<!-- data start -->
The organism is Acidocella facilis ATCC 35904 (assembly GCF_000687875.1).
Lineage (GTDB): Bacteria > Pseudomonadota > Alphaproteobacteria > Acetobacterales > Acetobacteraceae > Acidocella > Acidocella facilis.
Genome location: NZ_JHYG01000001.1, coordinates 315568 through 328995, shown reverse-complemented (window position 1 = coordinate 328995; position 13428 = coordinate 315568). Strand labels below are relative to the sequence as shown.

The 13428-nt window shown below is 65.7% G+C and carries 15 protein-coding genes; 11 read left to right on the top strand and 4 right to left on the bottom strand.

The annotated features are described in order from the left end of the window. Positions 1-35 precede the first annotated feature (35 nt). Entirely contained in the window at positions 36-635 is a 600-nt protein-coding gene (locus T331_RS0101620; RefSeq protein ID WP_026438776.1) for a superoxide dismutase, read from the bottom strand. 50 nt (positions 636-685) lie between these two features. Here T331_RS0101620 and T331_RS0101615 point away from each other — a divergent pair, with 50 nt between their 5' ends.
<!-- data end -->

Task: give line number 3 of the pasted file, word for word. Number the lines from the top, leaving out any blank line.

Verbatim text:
Genome location: NZ_JHYG01000001.1, coordinates 315568 through 328995, shown reverse-complemented (window position 1 = coordinate 328995; position 13428 = coordinate 315568). Strand labels below are relative to the sequence as shown.